According to InsideSales, the average response rate to voice mails is 4.8% — about one out of 20.  So if you have not received responses to most of your voice mail messages, you’re not alone.  But that doesn’t mean you shouldn’t make every attempt to get the highest response rate possible – especially since you probably spend 15% of your time leaving messages (according to RingLead).

So, how do you do it?  Here are a few tips that have positive impact on responses:

  •      Speak clearly and loudly.  How many times have you tried to interpret somebody else’s voicemails and got frustrated because you couldn’t quite hear it properly.  Don’t be that guy!
  •      If you don’t know the other person, you might need to spell your name or even your company’s name.  If they can’t write it down, they probably won’t be able to call you back.  Be deliberate – even slow – in your delivery, giving them time to jot it down without going back through the message repeatedly
  •      If they don’t know you, give them a compelling reason.  Compelling to them, that is.  Just because it’s compelling to you, it doesn’t mean they care enough to want to call you back.
  •      Set up the call time in-advance.  I find that sending an email with a couple choices times to call has a high response rate compared to those that I try to call cold.  If they say they’ll be there for the call, it usually means they have available time during that slot – perhaps even reserved it on their calendar.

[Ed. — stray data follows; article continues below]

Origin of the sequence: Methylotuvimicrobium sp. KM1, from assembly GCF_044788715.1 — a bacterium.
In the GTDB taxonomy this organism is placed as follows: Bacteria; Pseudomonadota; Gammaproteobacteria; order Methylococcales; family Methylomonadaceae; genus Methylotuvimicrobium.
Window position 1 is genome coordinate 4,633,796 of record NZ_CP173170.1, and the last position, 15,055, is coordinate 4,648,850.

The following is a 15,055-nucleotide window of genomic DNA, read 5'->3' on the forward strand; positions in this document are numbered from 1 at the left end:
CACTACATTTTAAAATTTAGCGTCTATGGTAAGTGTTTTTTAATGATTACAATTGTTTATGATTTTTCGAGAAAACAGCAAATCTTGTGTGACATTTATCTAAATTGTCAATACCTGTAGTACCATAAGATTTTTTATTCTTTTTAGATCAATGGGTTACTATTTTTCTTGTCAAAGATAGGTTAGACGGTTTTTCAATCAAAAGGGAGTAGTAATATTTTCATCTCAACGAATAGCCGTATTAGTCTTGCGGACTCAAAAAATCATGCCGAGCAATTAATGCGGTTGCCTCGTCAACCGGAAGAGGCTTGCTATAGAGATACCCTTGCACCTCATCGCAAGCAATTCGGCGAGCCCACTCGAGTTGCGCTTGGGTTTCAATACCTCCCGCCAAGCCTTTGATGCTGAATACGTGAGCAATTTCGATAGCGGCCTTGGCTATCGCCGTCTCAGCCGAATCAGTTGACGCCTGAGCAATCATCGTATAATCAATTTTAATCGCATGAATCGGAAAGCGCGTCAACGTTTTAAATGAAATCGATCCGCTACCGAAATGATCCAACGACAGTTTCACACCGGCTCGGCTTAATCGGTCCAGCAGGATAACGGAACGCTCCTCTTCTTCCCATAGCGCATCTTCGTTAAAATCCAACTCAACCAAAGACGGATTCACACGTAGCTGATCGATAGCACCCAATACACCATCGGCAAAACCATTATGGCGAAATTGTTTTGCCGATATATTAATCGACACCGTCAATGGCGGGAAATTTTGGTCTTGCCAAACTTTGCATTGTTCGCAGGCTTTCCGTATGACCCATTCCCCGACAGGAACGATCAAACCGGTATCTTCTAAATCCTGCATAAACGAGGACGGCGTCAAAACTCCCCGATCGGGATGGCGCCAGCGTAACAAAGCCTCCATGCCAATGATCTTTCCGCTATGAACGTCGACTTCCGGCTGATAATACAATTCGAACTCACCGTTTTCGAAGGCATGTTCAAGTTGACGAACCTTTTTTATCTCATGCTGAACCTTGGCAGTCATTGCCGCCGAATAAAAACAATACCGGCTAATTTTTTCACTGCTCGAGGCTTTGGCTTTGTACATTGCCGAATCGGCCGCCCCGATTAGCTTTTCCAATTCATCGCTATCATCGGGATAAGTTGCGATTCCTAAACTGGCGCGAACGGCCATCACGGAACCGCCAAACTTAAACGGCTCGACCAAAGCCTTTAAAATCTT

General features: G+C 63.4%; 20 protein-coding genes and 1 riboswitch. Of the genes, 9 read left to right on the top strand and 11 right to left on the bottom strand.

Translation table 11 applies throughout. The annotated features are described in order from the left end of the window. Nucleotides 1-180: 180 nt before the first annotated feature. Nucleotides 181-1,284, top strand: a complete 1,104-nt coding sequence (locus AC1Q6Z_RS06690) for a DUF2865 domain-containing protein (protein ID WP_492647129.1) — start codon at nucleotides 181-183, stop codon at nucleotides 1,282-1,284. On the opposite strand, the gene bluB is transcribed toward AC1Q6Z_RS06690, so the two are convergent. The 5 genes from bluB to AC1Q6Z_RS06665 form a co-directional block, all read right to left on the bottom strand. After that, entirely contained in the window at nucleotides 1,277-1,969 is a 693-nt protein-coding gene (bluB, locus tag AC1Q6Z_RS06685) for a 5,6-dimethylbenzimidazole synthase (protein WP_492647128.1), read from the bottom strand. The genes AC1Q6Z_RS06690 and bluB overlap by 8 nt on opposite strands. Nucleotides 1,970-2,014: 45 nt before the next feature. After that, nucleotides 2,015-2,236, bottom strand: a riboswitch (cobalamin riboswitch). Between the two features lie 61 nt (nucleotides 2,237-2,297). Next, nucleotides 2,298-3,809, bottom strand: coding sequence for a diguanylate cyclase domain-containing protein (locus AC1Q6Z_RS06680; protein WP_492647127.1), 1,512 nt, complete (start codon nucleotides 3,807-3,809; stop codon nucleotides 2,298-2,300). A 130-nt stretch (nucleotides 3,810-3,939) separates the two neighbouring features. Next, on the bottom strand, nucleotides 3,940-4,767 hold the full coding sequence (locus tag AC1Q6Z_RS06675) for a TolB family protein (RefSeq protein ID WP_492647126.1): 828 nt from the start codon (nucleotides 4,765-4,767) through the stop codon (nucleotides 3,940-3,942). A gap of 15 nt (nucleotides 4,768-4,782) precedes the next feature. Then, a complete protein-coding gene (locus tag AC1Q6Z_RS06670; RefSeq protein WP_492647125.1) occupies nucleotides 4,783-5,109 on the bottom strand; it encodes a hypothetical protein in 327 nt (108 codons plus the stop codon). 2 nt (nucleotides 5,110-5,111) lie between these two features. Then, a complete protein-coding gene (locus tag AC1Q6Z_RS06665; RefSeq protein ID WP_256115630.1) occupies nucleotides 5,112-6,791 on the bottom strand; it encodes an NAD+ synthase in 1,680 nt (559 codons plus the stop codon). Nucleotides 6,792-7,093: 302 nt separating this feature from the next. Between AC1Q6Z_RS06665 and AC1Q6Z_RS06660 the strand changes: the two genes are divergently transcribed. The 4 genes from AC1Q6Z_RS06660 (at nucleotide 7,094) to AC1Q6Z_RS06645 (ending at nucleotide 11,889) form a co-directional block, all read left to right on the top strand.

•      Connect the dots for them; so you don’t allow confusion.  You don’t always have to have them call you.  You can tell them that you’ll call them.  If you do, make it clear that you’ll do the dialing – preferably along with the time; then make sure you don’t miss the time.  If you want them to call you, make sure they have your number, know when they can call, and have your extension if needed.

How it multiplies your results

You don’t need to increase your total response rate to “50% of your calls” in order to get a “50% increase in your revenue attainment”.  You only need to get one more call back for each two you get now.  Here’s the math:

If you’re currently average, you’re getting 4.8 calls back for every 100 calls.  By bringing that number to 7.2 calls back for every 100 placed, you’re increasing your callbacks by 50%.  If the rest of your funnel maintains the same ratio, you’ll increase your total attainment by 50%.  On a $100,000 quota, that’s an extra $50,000.  On a million-dollar quota, that’s an extra half-million.

Are you likely to get that 50% lift? Perhaps; it depends on what your current rate is, and what you can do to enhance it compared to what you’re currently doing.  Even if you increase callbacks by 10% — say from 4.8 to 5.3, that’s still a substantial gain in your revenue and for most sales people in their personal compensation too.